Will The Internet & Wearable Devices Affect The Practice Of Law?
The next revolution in technology involves a major shift in how we use the Internet and its integration into everyday items we use. It is already taking place with wearables becoming more prevalent in society like the new Apple iWatch, Google Glasses, and the GoPro Camera. The future of the Internet of Things (IoT) will radically change both how law firms use the Internet and privacy cases regarding these IoTs.
Wearables Are forcing Changes Now
The wearable revolution is the first of the two major shifts that are expected to shake up how businesses and people use the Internet. From using smartphones and mobile devices like tablets, wearables are the next step in incorporating the Internet into everything we do.
Just as businesses had to contend with employees using their mobile devices for texts and emails that may contain private information, wearables present similar issues for law firms on a much larger scale. The iWatch and other watch wearable Internet devices are bringing email, text and files onto your person like never before. These wearable devices are providing easy access to information like we’ve never seen. As a law firm, you will need to address the security and privacy concerns of these devices.
If you already have a policy for mobile devices and smartphones, it can be updated to include wearable devices that can transmit, create, and share client information. Yet, depending on the device better security functions may be needed in order to shut down the accessibility of that information should the wearable be lost. Understanding the specific security features of wearables will be necessary to make determinations on which will be included in ‘allowable and secure’ devices within your firm.
These same principles and security mandates can then be applied to other devices as they come on the market, such as Google Glasses or other devices that have abilities to record audio or video or create documents or metadata. Imagine apps on wearables that can record client sessions, upload those sessions to the cloud infrastructure and provide instant records for billing or other uses. The security and privacy implications are considerable. Combining these concerns with the next revolution of IoT and consumer cases means law firms need to start working on these policies immediately.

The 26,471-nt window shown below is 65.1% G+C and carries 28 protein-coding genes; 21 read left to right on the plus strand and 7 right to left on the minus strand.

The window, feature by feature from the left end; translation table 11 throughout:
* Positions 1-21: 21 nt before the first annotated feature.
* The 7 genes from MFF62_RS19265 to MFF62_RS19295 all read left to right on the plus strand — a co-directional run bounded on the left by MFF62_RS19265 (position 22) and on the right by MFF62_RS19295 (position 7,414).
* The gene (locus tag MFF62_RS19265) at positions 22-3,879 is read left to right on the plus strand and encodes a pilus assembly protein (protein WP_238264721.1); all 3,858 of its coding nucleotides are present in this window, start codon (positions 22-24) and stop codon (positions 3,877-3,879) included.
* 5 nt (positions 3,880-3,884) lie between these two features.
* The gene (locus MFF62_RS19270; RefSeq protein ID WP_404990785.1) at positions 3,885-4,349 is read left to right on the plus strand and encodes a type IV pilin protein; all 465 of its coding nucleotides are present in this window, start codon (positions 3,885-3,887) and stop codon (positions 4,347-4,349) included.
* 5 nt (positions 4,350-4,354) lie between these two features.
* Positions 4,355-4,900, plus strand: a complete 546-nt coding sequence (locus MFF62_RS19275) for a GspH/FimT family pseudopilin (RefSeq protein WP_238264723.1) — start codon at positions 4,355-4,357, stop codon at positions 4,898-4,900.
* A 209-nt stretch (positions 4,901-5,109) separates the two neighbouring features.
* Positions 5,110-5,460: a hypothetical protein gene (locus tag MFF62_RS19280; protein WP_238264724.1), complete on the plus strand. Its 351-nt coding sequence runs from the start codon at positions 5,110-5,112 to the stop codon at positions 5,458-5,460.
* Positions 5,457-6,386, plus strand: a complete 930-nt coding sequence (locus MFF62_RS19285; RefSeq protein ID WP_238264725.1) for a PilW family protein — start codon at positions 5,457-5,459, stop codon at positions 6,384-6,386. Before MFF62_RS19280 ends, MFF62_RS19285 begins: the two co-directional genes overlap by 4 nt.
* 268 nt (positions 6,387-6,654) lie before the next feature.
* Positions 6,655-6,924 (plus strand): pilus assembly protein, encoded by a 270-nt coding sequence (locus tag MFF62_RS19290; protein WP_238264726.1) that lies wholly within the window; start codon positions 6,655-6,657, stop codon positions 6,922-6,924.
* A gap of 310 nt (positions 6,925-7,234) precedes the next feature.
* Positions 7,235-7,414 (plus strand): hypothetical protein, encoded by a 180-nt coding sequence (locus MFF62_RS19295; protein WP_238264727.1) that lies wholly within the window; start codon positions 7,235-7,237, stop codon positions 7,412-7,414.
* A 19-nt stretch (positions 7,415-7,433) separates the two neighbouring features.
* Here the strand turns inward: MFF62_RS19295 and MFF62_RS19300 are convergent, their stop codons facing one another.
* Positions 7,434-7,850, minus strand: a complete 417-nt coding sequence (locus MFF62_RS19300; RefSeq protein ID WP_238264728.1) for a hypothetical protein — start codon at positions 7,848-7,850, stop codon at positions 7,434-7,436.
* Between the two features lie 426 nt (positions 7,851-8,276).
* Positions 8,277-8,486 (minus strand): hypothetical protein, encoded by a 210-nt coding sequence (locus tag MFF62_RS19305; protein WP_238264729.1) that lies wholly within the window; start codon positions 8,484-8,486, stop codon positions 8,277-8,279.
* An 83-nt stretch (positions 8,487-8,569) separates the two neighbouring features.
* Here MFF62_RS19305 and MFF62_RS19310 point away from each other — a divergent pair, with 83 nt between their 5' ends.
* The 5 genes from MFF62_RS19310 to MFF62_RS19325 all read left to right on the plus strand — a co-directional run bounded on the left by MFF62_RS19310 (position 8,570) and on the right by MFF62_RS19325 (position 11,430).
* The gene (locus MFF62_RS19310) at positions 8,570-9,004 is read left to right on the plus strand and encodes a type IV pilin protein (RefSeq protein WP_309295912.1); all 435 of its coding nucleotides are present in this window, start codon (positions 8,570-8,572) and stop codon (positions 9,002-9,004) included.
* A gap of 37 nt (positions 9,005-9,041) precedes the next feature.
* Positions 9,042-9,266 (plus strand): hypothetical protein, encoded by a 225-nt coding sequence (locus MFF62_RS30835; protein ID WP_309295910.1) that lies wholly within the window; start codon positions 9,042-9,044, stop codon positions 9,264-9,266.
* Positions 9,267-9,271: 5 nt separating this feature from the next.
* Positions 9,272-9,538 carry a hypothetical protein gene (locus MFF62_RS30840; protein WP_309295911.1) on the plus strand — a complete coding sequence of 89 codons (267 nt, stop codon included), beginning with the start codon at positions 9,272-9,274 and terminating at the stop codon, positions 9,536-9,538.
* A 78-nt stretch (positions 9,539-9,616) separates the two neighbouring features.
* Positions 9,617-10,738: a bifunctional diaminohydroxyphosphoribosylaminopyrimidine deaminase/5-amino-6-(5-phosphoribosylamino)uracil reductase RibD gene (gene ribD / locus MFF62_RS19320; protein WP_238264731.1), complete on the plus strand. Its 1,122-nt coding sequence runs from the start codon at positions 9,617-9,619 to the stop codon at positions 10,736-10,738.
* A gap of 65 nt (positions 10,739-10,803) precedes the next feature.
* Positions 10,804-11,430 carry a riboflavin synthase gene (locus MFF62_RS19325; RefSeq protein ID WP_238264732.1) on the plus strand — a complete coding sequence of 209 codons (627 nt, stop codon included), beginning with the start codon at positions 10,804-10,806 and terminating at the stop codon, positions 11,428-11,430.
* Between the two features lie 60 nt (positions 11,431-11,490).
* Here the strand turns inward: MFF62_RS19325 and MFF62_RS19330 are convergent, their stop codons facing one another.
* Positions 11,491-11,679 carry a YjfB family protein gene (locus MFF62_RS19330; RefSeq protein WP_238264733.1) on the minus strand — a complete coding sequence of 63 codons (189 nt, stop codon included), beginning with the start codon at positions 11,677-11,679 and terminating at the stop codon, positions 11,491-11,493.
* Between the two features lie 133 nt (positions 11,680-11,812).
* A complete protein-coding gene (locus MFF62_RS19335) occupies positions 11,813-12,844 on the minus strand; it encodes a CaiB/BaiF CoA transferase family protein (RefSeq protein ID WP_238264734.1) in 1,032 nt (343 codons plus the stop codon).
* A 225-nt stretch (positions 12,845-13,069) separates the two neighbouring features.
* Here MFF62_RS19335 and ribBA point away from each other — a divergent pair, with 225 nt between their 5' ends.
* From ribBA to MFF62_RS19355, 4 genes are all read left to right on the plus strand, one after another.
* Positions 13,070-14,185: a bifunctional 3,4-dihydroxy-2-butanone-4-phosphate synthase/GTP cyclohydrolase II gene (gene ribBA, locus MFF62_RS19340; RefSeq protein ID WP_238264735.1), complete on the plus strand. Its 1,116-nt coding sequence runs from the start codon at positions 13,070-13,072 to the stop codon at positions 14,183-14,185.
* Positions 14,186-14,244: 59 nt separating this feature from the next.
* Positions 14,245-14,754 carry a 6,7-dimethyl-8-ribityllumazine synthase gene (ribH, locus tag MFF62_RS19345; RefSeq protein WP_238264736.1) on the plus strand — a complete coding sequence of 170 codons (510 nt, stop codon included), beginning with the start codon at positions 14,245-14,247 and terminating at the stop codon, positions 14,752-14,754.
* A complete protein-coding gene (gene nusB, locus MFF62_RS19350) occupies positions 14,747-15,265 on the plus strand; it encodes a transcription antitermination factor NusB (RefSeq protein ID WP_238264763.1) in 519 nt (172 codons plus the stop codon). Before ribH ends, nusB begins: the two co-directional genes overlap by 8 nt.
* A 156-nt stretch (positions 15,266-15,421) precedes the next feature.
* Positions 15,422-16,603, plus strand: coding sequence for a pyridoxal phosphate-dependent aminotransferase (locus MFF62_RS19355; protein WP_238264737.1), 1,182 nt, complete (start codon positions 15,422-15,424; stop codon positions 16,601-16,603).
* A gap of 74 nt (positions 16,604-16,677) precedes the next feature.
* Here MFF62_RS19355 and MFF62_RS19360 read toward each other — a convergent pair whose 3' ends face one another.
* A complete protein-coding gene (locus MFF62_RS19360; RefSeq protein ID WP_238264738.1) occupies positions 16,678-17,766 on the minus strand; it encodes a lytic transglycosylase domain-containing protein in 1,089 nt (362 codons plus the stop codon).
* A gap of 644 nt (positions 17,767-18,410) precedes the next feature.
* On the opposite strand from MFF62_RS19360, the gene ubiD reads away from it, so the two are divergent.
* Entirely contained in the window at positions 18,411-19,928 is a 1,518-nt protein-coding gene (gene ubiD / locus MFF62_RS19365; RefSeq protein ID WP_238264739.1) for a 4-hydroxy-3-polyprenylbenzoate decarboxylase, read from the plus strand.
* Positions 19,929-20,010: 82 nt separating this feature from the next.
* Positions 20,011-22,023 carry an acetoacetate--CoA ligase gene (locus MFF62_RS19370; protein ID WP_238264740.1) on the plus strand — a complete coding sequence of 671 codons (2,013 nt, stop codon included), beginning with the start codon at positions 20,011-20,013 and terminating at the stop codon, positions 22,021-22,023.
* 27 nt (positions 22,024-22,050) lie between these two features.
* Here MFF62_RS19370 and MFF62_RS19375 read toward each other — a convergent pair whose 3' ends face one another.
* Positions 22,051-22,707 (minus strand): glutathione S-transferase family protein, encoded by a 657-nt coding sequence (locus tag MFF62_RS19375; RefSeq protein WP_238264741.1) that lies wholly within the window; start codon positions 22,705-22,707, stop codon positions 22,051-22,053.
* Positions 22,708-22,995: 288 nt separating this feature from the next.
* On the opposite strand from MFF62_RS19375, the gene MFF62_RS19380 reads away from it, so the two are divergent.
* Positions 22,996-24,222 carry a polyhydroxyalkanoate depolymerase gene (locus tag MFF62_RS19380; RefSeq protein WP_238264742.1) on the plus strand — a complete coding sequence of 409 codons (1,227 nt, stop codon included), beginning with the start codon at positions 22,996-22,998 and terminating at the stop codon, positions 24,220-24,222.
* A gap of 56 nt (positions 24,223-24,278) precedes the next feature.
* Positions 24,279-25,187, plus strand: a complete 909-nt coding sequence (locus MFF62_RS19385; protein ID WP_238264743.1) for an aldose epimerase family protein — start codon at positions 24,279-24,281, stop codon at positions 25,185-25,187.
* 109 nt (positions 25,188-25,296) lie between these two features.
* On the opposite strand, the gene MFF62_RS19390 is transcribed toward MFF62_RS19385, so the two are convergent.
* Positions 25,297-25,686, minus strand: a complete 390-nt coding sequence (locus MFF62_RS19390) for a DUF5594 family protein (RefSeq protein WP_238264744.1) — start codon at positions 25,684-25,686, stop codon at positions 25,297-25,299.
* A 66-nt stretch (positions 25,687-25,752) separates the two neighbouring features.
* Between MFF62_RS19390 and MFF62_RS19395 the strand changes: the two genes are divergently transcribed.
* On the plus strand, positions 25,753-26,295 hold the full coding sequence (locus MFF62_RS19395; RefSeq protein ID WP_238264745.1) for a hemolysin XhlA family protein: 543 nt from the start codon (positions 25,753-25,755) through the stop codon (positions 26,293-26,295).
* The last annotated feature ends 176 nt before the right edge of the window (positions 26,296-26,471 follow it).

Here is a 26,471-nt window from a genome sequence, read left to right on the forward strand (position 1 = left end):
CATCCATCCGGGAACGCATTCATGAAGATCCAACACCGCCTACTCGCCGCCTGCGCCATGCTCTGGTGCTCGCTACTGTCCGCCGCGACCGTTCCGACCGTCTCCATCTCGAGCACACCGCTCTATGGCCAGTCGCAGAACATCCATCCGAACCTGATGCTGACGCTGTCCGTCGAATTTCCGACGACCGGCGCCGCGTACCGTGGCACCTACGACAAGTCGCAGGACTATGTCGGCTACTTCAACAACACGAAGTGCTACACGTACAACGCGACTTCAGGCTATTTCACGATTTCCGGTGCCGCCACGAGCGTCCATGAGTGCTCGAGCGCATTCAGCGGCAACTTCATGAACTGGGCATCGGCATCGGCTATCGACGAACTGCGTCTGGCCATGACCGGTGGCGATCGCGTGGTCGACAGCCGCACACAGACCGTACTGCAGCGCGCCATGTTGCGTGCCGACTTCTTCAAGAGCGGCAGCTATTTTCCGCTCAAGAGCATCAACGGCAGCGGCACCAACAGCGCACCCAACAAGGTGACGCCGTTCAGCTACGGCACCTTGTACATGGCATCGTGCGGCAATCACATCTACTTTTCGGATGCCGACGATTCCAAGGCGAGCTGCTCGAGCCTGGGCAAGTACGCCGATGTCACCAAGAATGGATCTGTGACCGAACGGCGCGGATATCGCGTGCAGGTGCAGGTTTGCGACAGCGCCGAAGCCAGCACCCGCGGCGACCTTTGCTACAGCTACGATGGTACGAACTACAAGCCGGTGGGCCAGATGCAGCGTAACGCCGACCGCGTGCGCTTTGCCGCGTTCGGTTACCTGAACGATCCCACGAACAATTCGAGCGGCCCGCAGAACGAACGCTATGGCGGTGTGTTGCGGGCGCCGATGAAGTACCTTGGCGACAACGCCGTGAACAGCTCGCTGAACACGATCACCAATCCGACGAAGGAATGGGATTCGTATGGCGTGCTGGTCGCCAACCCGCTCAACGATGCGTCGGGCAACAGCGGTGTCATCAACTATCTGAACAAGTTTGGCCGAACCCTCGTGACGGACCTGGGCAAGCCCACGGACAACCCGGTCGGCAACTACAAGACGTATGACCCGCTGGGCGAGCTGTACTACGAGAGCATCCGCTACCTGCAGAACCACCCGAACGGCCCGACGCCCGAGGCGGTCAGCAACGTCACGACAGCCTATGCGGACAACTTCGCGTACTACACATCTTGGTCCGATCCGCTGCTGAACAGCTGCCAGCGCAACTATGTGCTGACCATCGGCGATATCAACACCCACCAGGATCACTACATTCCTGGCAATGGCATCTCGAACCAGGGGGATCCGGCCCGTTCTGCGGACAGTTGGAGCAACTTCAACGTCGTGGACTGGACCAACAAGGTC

IoT Radical Changes
The Internet of Things is the development of Internet connectivity in everyday items. This could include your refrigerator reminding you that you need milk on your next grocery run, lights and doors that turn on or unlock at the push of your smartphone button or even technology in your car that schedules your next appointment for preventative maintenance. The bounds of this technology are just starting to be explored and could provide amazing amounts of metadata on our everyday lives. The privacy implications for consumers are quite large.
Imagine an appliance manufacturer that takes advantage of the information uploaded to the cloud regarding your use? Cases regarding data breaches and personal identity theft are on the rise with the use of cloud computing and the Internet for everyday tasks.
If you are a law firm, contending with these issues will need to be done sooner rather than later. Technology already moves at a pace that most businesses are hard pressed to keep up with. As attorneys for these businesses you will need to be industry leaders providing advice and consultation through the myriad of privacy and security issues that will arise.
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